Eight Players That The Lakers Could Steal In The Second Round
Isaiah Thomas – PG – Washington – Junior: Similar to the Lakers’ postseason kryptonite J.J. Barea, Isaiah Thomas is a small player with very big game. Listed at a generous 5-foot-10, Thomas found a way to become an effective scorer at the Division I level, averaging 16.8 points during his third season in Tacoma, while finding his place as a capable playmaker, as he dished out 6.1 assists per game too. Athletically, he’s one of the best, posting a max vertical of 38.5 inches, and with a lack of young legs in their backcourt, the Lakers would be great fit for his services. His overwhelmingly diminutive size will certainly make it difficult for Thomas to ever become a starting point guard in the NBA, but that shouldn’t be considered a negative aspect of his potential. Despite his height limitations, Thomas’ blinding speed and athleticism, paired with his ability as a scoring threat, could make him a legitimate boost off of the bench for any team — similar to how tiny guards such as Earl Boykins, Travis Best and Barea have found success in the NBA. Unless the Lakers are looking to play “small ball” next season, it is unlikely that Thomas could come in as an off-guard, but at the same time, the Lakers could utilize his scoring abilities in an undersized backcourt in the same way that the Dallas Mavericks have been effective throughout the 2011 postseason. With Derek Fisher nearing the end of his career, and his backup Steve Blake wildly underperforming in his first year with the Lakers, Thomas could be the perfect burst of energy that the Lakers need from their point guard as they prepare to transition from the triangle to a new offense that requires more traditional point guard duties. Right now, Thomas can be found anywhere from the top of the second round to not being drafted at all — but after some more workouts and we’ll likely start to get a better idea of when he will be hearing his name called on draft night.
Julyan “JuJu” Stone – PG – UTEP – Senior: If someone asked me how many players in the NBA stand 6-feet-6-inches tall, my best answer would have to be a lot. But if someone asked me how many players are they in the NBA who are not only 6-foot-6, but have a 6-foot-9 wingspan, excellent athleticism, play lockdown defense, and that their best suited position is point guard, my answer would be no one, yet. But that’s all about to change very soon, as UTEP’s Julyan Stone, the Conference USA’s all-time leader in assists, fits that bill to a perfect T. He has nearly everything a coach would want in a point guard: a pass-first mentality, great dribbling skills, speed, very strong defensive abilities and insane vision (did I mention that he’s a 6-foot-6 point guard?). You’re probably asking yourself, “if this kid is so great, why haven’t I heard of him?” Unfortunately for Stone, it’s largely due to the one flaw in his game – he is an atrocious shooter. Despite being the full-time starter at point guard since his freshman season, Stone never managed to tip double-digit scoring numbers during his four years as a Miner. However, similar to how Rajon Rondo has gone on to become an all-star point guard with no shooting abilities whatsoever, Stone has all of the right tools to be an effective NBA point guard for many years. According to ESPN.com’s Chad Ford, Stone would be a first-round draft pick if he wasn’t such a bad shooter — this tells us two things: 1) his shooting deficiencies are actually that bad and 2) the other aspects of his game are so good, that just a slight improvement in the shooting department would propel him from undrafted to the first round. He will need to work on his jumper if he wants to become a starting point guard in this league, but even if he doesn’t, his ridiculous size, commitment to defense and passing abilities will be enough to get him on an NBA roster. And with the Lakers dire need of young legs in the backcourt, he could prove to be a very good option for the Lakers. Not only is he a true point guard on offense, but on the other end of the floor, he’s as versatile as they come, as his size and athleticism allows him to guard not one, not two, but three different positions on the floor. He’d definitely need to improve his shot to crack the Lakers’ rotation, but as a lead guard, he has a ton of potential, and could very well be the diamond in the ruff the Lakers score with one of their four second round picks. He’s a true playmaker, who is always looking to get his teammates easy, open baskets; and although he’s nowhere to be found on every mock draft on the internet, you will see Stone’s name on an NBA roster next season.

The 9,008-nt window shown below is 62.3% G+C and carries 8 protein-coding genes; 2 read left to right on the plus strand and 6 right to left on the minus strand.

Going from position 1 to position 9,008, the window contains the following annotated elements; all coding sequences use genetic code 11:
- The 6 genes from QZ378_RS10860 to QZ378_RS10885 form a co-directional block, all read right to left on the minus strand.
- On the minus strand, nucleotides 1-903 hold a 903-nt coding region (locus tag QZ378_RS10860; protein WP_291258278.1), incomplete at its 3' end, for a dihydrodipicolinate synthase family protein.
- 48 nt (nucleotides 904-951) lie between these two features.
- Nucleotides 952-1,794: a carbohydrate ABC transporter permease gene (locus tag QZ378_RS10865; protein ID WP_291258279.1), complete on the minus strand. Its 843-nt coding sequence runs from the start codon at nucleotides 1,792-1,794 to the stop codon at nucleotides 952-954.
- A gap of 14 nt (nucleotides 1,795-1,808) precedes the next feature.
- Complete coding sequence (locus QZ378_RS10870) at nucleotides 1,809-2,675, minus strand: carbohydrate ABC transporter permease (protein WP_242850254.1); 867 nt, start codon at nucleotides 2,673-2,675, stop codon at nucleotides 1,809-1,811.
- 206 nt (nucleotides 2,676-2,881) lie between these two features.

Demetri McCamey – PG – Illinois – Senior: In terms of the draft’s best “traditional point guard” prospects, there are few more suited for the lead guard position than Illinois’ Demetri McCamey. At 6-foot-3, 200 pounds, he possesses the ideal size for a prototypical point guard, and has a 6-foot-6 wingspan that could make him an excellent defender at the professional level. He was among the NCAA’s leaders in assists per game for a good majority of the 2010-11 season, which displayed his proficiencies as a distributer. Although he is more of a playmaking point guard than a scoring one, he still managed to put up solid scoring numbers this past season, averaging 14.6 points per game during his final season at Illinois. One problem that has been noted of McCamey’s game is his lateral quickness, which has limited him defensively in the past. He had a great start to the 2010-11 season, and although it did drop off quite a bit due to reported character issues, his production at the onset of the NCAA season should not be considered a fluke. He has every tool one could need to be a successful NBA point guard, and since he does fit the mold of a “traditional point guard,” he shouldn’t have a hard time finding a spot in the Lakers’ new offense, which will require much more out of the point guard position than the Lakers have required in the past. Adding to his already strong resume, McCamey is a very adept shooter, as he nailed 45.1 percent of his attempts from beyond-the-arc. A sub-par finish to the end of his senior season raised some red flags regarding his work ethic and coachability; however, as Mike Brown said in his inaugural press conference as Head Coach, “everything is correctable,” and if placed in the right environment, there’s no doubt that McCamey can become a successful NBA point guard. His faltering at the end of the season caused him to fall out of many mock drafts, but do not let the “undrafted” tag fool you — if he has strong pre-draft workouts and interviews, he will certainly hear his name called in the second round of this year’s draft.